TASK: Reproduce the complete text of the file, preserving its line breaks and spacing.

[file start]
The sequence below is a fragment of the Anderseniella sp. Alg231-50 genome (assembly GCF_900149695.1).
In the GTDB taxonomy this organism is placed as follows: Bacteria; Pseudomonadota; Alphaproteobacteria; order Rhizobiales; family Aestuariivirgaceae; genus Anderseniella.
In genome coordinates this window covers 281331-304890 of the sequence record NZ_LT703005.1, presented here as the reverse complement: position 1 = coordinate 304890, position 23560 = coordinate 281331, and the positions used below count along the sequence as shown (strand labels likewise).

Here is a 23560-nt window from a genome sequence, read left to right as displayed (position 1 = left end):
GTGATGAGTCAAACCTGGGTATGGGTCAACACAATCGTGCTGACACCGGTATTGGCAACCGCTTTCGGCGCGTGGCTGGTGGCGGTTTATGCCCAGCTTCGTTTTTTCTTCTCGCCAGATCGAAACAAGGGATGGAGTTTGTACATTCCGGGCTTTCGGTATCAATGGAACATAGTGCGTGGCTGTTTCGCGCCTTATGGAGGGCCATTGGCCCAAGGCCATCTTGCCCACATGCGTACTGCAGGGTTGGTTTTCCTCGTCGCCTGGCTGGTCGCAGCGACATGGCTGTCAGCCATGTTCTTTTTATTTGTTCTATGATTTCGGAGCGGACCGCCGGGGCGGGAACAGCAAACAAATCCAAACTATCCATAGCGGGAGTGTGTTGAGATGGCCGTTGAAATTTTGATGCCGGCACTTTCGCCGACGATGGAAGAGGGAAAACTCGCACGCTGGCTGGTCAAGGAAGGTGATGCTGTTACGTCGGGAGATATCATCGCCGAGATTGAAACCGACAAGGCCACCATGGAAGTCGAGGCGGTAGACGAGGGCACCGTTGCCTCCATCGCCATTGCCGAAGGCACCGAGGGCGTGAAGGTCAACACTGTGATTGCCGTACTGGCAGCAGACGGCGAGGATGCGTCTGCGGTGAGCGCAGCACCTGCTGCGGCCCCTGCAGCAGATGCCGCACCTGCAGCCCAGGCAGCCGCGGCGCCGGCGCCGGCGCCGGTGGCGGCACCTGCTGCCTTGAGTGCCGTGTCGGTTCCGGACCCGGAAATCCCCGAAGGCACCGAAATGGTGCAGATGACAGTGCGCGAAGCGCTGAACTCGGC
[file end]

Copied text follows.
The sequence below is a fragment of the Anderseniella sp. Alg231-50 genome (assembly GCF_900149695.1).
In the GTDB taxonomy this organism is placed as follows: Bacteria; Pseudomonadota; Alphaproteobacteria; order Rhizobiales; family Aestuariivirgaceae; genus Anderseniella.
In genome coordinates this window covers 281331-304890 of the sequence record NZ_LT703005.1, presented here as the reverse complement: position 1 = coordinate 304890, position 23560 = coordinate 281331, and the positions used below count along the sequence as shown (strand labels likewise).

Here is a 23560-nt window from a genome sequence, read left to right as displayed (position 1 = left end):
GTGATGAGTCAAACCTGGGTATGGGTCAACACAATCGTGCTGACACCGGTATTGGCAACCGCTTTCGGCGCGTGGCTGGTGGCGGTTTATGCCCAGCTTCGTTTTTTCTTCTCGCCAGATCGAAACAAGGGATGGAGTTTGTACATTCCGGGCTTTCGGTATCAATGGAACATAGTGCGTGGCTGTTTCGCGCCTTATGGAGGGCCATTGGCCCAAGGCCATCTTGCCCACATGCGTACTGCAGGGTTGGTTTTCCTCGTCGCCTGGCTGGTCGCAGCGACATGGCTGTCAGCCATGTTCTTTTTATTTGTTCTATGATTTCGGAGCGGACCGCCGGGGCGGGAACAGCAAACAAATCCAAACTATCCATAGCGGGAGTGTGTTGAGATGGCCGTTGAAATTTTGATGCCGGCACTTTCGCCGACGATGGAAGAGGGAAAACTCGCACGCTGGCTGGTCAAGGAAGGTGATGCTGTTACGTCGGGAGATATCATCGCCGAGATTGAAACCGACAAGGCCACCATGGAAGTCGAGGCGGTAGACGAGGGCACCGTTGCCTCCATCGCCATTGCCGAAGGCACCGAGGGCGTGAAGGTCAACACTGTGATTGCCGTACTGGCAGCAGACGGCGAGGATGCGTCTGCGGTGAGCGCAGCACCTGCTGCGGCCCCTGCAGCAGATGCCGCACCTGCAGCCCAGGCAGCCGCGGCGCCGGCGCCGGCGCCGGTGGCGGCACCTGCTGCCTTGAGTGCCGTGTCGGTTCCGGACCCGGAAATCCCCGAAGGCACCGAAATGGTGCAGATGACAGTGCGCGAAGCGCTGAACTCGGC